The main target of change or intervention in EFT is the emotional response of each of the partners (Johnson & Greenberg, 1987). This approach delineates two categories of emotion: primary and secondary. Secondary emotions are reactive and what can be seen on the surface, such as anger, jealousy, resentment, and derive from the deeper, primary emotions, such as sadness, hurt, fear, shame, and loneliness (Jorgenson & Frye, 2007). “Primary emotions generally draw partners closer.  Secondary emotions tend to push partners away” (Jorgenson & Frye, 2007, p. 12). Greenberg, James, and Conry (1988) found, in an early study of EFT, that “the expression, in a vivid manner, of underlying biologically adaptive primary feelings creates interactional change” (p. 20).

One of the most important tasks for the EFT therapist is the establishment and maintenance of a strong therapeutic alliance with both partners of the relationship, so as to create an environment where it is safe for them to reveal primary emotions, to ask for their needs to be met, and to reveal their vulnerabilities. Niolon (2009) gave the following tips for building this strong alliance: be genuine and transparent; be trustworthy; believe and convey the belief that the clients are strong, willing and able to face and overcome problems; continuously monitor the alliance; and admit mistakes. Once a strong alliance has been established, then the therapist can proceed through the nine steps of the EFT process, which are divided into three phases or stages.

Stages of Therapy & Common Interventions

Stage or Phase 1 consists of the first four steps in the EFT change process and is aimed at de-escalating the negative interactional cycle between the partners. These steps consist of assessment of the conflict issues; identification of the negative interactional cycle; discovery of the underlying, primary emotions embedded in each partner’s interactional position; and reframing the problem in terms of the underlying emotions, attachment needs, and attachment issues. Stage 2 is designed to restructure the partners’ interactional positions and includes steps five through seven: helping the clients identify with their disowned feelings and needs and integrating these into the relationship interactions; promoting acceptance in the other partner of the first partner’s new emotional experience and interactional position; assisting the couple to express their wants and needs to each other, promoting deeper bonding experiences and strengthening the attachment between them. Stage 3 is about consolidation and integration, and it is in this stage that the couple is supportively encouraged to revisit problems and discover new solutions through step 8, and then new interactional positions and cycles of attachment behavior are consolidated and integrated in the work of step 9 (Bradley & Johnson, 2005; Jorgenson & Frye, 2007).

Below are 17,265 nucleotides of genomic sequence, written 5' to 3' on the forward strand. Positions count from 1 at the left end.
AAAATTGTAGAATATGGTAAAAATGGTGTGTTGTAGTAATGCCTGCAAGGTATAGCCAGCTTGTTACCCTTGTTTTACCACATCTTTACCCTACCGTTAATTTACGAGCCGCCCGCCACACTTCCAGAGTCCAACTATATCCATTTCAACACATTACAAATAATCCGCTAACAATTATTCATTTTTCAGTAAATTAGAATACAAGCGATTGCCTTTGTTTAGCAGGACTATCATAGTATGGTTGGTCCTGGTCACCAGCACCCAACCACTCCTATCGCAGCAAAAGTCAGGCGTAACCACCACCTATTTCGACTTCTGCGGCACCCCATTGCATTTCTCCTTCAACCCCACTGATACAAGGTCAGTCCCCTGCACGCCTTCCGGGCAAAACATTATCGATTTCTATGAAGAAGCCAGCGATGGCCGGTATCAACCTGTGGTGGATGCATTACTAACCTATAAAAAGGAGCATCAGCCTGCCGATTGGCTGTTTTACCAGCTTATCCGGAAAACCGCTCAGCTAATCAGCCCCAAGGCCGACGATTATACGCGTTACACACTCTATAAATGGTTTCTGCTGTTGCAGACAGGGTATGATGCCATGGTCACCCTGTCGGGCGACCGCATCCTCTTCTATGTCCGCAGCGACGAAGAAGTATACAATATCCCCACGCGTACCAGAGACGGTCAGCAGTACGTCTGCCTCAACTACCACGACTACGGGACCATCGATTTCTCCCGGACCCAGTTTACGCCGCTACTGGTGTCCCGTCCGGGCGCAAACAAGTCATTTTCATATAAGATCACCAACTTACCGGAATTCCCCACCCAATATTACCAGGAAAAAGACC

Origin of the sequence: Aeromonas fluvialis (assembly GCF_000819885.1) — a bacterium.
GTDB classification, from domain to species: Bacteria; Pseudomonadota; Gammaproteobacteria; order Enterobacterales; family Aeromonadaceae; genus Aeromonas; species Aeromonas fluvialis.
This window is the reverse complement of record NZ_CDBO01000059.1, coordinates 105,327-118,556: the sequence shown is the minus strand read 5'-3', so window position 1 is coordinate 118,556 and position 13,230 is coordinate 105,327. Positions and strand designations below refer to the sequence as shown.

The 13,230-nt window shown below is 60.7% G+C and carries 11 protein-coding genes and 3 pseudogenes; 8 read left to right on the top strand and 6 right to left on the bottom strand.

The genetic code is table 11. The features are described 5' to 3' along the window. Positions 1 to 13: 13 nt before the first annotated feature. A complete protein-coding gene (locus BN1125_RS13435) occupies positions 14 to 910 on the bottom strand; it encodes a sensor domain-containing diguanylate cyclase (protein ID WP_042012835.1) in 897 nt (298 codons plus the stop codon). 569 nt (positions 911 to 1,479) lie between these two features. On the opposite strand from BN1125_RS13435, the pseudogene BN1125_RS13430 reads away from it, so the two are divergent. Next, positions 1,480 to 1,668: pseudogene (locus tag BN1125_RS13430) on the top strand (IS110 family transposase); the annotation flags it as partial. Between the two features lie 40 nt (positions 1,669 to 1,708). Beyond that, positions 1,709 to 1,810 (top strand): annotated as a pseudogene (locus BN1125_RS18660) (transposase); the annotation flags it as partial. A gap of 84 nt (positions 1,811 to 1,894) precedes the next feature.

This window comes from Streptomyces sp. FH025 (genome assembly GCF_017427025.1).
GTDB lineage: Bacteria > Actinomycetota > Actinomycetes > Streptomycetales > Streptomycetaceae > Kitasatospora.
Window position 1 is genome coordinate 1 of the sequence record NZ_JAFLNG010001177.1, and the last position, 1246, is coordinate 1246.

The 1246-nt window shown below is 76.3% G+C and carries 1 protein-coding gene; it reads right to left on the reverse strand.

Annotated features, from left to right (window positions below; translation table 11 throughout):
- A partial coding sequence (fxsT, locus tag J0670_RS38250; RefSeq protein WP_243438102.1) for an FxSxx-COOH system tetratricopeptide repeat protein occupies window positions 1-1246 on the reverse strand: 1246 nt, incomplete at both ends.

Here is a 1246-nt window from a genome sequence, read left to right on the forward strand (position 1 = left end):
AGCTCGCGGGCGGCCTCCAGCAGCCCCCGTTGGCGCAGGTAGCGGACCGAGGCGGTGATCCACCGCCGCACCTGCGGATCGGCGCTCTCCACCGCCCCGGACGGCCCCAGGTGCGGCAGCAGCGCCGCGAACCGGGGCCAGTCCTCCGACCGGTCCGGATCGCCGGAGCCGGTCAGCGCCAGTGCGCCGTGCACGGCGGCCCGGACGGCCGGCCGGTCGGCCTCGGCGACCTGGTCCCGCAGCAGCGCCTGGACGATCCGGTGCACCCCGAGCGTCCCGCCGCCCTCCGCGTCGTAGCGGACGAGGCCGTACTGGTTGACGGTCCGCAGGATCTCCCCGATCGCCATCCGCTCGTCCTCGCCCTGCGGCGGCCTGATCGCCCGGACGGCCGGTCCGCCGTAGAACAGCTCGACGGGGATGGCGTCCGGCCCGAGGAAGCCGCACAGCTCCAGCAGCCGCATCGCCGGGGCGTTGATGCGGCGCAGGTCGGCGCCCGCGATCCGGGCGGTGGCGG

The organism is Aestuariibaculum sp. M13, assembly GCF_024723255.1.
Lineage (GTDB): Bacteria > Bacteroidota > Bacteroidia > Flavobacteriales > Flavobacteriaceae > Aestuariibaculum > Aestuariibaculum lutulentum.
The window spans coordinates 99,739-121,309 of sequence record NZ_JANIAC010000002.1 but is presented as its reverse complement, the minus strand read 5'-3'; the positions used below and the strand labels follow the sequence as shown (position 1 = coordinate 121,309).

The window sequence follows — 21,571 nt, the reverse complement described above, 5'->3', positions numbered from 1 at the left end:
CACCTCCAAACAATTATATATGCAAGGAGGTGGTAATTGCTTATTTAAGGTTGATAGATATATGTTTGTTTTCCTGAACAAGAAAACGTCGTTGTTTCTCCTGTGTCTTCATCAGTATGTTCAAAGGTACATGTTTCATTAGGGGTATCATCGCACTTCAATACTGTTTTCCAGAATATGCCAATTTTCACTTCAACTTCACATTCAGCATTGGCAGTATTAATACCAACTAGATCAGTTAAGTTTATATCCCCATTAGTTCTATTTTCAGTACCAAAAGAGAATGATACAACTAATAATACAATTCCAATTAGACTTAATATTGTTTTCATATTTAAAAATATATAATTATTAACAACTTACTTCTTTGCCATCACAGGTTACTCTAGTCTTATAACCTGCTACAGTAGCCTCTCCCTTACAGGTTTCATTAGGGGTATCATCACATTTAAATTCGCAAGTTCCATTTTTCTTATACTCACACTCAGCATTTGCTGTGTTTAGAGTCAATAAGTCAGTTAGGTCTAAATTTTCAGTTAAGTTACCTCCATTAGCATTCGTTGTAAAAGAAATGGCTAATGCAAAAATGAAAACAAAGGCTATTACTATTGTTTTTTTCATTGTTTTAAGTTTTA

In Stage 1, EFT therapists use interventions such as reflective statements; validation; evocative questions (such as “what’s happening now for you, as I say that?”); and heightening, which expands the emotional experience, sometimes using metaphors to help the client more fully engage with his or her expressed emotion or uncover a repressed emotion (Niolon, 2009). Jorgenson and Frye (2007) described evocative responding as “questions and prompts that call up emotion through open questions about stimuli, bodily responses, desires, meanings, or action tendencies” (p. 45). They also described heightening more fully, by saying this is where the therapist can “expand and intensify emotional experience using repetition, images, metaphors, focusing, or enactments” (p. 46). Another technique that can be used during this stage is empathic conjecture or interpretation, where the therapist reaches below the client’s expressed description of his or her experience and infers about the deeper meaning or emotional experience (Jorgenson & Frye, 2007).

Stage 2 interventions include tracking, reframing or restructuring, and helping the partner to understand and express their emotions while helping their mate to truly hear and understand these expressions (Niolon, 2009). Tracking includes reflecting and replaying of interactions and helps the therapist show the clients more clearly how their interactional patterns evolve and play out (Jorgenson & Frye, 2007). Reframing involves proposing a new perspective on one partner’s behaviors, to take into account the underlying feelings and needs. This often leads to a “softening” of the other partner, where they feel more drawn to this softer, more vulnerable side of their mate (Bradley & Johnson, 2005). Jorgensen and Frye (2007) stated that reframing “shifts the meaning of specific responses, clarifies their attachment significance, and fosters more positive perceptions of the partner” (p. 49).